Communicate persuasively

The 3 unbreakable laws of communication and how to communicate persuasively. 

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1. Use Emotion

Ideas that spread are emotional. It has to touch the heart, before it reaches the head. Most people forget the “heart” part. Passion is everything. You cannot inspire if you are not inspired yourself. Passion is not an interest; you could have hundreds of interests but only one passion. It is your greatest love.

For example when asked what his passion is, Howard Schultz from Starbucks never mentioned the coffee. Instead he spoke about his passion to create a workplace that treats people with dignity and respect. Similarly when Sir Richard Branson was asked the question, he did not respond by getting people from point A to point B, instead it was elevating the customer experience and disrupting the status quo.

Dig deep and share it through the stories you tell. Master the art of storytelling. Remarkable things happen to your brain on stories because it creates synchronisation and a connection with the other person.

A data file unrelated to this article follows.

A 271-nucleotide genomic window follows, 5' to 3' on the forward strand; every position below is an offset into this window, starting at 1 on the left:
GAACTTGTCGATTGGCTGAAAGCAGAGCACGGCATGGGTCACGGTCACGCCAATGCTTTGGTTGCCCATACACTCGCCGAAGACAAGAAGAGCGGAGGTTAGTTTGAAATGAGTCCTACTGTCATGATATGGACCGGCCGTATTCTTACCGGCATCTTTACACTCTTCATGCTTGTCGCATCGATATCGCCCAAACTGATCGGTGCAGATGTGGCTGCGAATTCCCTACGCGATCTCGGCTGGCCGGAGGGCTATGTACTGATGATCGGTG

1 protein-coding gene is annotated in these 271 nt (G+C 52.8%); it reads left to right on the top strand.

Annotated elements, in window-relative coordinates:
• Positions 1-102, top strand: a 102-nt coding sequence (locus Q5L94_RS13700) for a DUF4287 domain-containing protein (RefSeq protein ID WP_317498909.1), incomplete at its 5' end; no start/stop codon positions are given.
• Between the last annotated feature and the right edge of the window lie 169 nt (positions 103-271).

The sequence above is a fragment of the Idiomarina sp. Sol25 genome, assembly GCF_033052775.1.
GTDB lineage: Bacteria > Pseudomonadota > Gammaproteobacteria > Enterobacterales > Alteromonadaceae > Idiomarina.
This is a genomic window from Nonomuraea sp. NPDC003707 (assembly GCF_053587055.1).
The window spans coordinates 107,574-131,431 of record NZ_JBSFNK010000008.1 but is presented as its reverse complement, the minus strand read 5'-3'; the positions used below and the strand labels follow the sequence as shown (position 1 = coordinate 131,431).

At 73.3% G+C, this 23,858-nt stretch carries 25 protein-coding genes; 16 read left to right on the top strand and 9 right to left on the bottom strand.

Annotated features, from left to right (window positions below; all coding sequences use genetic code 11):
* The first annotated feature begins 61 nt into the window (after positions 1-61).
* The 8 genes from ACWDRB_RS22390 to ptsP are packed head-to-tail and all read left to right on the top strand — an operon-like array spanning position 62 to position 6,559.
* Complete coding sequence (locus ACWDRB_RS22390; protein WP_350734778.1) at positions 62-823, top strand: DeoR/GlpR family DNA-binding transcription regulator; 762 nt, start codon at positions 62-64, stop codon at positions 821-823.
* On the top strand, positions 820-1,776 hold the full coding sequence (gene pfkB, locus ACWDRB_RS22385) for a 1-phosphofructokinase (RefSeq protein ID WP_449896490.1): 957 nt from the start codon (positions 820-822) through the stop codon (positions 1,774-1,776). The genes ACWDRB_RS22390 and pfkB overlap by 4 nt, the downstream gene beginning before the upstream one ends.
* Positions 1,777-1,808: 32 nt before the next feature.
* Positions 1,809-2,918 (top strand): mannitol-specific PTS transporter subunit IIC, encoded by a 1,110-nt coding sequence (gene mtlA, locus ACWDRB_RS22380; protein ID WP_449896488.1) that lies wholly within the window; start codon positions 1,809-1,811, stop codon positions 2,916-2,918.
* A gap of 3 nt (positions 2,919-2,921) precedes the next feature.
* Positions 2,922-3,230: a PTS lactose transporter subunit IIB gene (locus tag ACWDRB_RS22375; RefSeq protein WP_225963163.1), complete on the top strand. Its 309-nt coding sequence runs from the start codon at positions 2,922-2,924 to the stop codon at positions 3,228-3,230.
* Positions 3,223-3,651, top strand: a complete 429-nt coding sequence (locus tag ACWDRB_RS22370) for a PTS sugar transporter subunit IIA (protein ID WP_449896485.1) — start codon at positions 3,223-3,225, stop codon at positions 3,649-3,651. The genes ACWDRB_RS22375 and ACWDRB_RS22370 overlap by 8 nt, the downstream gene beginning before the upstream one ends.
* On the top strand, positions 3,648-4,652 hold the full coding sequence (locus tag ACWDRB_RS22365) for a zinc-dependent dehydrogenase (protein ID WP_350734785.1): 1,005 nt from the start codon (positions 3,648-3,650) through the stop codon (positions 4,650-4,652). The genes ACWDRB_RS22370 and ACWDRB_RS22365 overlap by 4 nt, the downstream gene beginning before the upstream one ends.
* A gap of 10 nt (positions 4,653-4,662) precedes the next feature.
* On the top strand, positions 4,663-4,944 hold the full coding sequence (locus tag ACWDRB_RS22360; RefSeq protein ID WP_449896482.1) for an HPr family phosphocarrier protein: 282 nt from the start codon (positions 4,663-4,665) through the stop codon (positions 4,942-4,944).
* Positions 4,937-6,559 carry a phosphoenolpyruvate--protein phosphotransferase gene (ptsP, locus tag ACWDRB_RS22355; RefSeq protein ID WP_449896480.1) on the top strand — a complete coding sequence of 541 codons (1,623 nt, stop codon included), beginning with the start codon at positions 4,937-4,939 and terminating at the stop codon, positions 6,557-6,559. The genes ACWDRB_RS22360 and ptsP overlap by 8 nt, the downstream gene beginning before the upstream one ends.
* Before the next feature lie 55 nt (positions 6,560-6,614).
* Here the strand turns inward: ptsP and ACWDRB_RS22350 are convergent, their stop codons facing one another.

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2. Give Novelty

Our brains are trained to look for something brilliant and new. We are exploration-addicts. Dopamine in our bodies mediates seeking and when released, it acts like a mental “save” button – stamping the information to our brains. It does not necessarily have to be something new; instead it can be finding new and fresh ways to solve old problems.

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3. Make it Memorable

Two methods to present content in ways you’ll never forget:

Pictures speak louder than words – We only have the ability to remember 10% of everything that is said, but the retention increases when there are pictures (images) involved. The experience of visual memory is the mind’s eye.

Follow the rule of 3 – Have you ever noticed the pattern of “3″ in many of our traditional childhood stories — three blind mice, the three stooges, the three little pigs, Goldilocks’ three bears. Also common sayings come in threes, such as “Blood, sweat and tears”, “Mind, body, spirit”, “Location, location, location” and the list goes on. It is because our brains tend to naturally think in threes. We have become proficient at pattern recognition by necessity, and three is the smallest number of elements required to create a pattern.

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[Excerpts and based on original presentation by Carmine Gallo, Communications Coach at LeWeb Paris 2013]

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